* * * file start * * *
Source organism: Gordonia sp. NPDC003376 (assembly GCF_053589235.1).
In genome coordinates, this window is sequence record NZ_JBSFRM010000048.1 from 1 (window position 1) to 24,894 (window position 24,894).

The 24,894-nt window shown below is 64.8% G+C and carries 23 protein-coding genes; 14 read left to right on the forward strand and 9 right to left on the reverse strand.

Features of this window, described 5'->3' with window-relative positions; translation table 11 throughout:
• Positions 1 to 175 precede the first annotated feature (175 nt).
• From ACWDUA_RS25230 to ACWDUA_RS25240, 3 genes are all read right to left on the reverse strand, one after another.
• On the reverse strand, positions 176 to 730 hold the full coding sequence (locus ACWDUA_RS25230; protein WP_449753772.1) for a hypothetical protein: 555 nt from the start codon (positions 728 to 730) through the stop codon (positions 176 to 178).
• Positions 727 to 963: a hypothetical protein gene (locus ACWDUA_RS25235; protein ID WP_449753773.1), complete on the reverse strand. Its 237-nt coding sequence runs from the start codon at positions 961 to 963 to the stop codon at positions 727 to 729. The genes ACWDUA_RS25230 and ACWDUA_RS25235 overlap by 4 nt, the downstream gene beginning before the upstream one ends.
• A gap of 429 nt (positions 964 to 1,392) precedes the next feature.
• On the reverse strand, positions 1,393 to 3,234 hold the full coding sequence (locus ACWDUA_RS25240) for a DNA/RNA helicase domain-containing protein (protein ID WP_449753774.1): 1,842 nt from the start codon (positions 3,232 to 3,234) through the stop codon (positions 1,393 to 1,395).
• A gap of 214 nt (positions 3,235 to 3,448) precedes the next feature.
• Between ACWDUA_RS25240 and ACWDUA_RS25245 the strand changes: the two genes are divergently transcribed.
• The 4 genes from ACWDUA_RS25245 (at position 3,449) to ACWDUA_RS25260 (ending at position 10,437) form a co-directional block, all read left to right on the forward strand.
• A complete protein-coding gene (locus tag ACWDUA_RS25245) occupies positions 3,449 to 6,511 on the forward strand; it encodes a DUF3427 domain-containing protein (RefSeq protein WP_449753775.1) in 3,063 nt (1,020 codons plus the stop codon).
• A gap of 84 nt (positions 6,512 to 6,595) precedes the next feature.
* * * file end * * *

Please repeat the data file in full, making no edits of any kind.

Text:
Source organism: Gordonia sp. NPDC003376 (assembly GCF_053589235.1).
In genome coordinates, this window is sequence record NZ_JBSFRM010000048.1 from 1 (window position 1) to 24,894 (window position 24,894).

The 24,894-nt window shown below is 64.8% G+C and carries 23 protein-coding genes; 14 read left to right on the forward strand and 9 right to left on the reverse strand.

Features of this window, described 5'->3' with window-relative positions; translation table 11 throughout:
• Positions 1 to 175 precede the first annotated feature (175 nt).
• From ACWDUA_RS25230 to ACWDUA_RS25240, 3 genes are all read right to left on the reverse strand, one after another.
• On the reverse strand, positions 176 to 730 hold the full coding sequence (locus ACWDUA_RS25230; protein WP_449753772.1) for a hypothetical protein: 555 nt from the start codon (positions 728 to 730) through the stop codon (positions 176 to 178).
• Positions 727 to 963: a hypothetical protein gene (locus ACWDUA_RS25235; protein ID WP_449753773.1), complete on the reverse strand. Its 237-nt coding sequence runs from the start codon at positions 961 to 963 to the stop codon at positions 727 to 729. The genes ACWDUA_RS25230 and ACWDUA_RS25235 overlap by 4 nt, the downstream gene beginning before the upstream one ends.
• A gap of 429 nt (positions 964 to 1,392) precedes the next feature.
• On the reverse strand, positions 1,393 to 3,234 hold the full coding sequence (locus ACWDUA_RS25240) for a DNA/RNA helicase domain-containing protein (protein ID WP_449753774.1): 1,842 nt from the start codon (positions 3,232 to 3,234) through the stop codon (positions 1,393 to 1,395).
• A gap of 214 nt (positions 3,235 to 3,448) precedes the next feature.
• Between ACWDUA_RS25240 and ACWDUA_RS25245 the strand changes: the two genes are divergently transcribed.
• The 4 genes from ACWDUA_RS25245 (at position 3,449) to ACWDUA_RS25260 (ending at position 10,437) form a co-directional block, all read left to right on the forward strand.
• A complete protein-coding gene (locus tag ACWDUA_RS25245) occupies positions 3,449 to 6,511 on the forward strand; it encodes a DUF3427 domain-containing protein (RefSeq protein WP_449753775.1) in 3,063 nt (1,020 codons plus the stop codon).
• A gap of 84 nt (positions 6,512 to 6,595) precedes the next feature.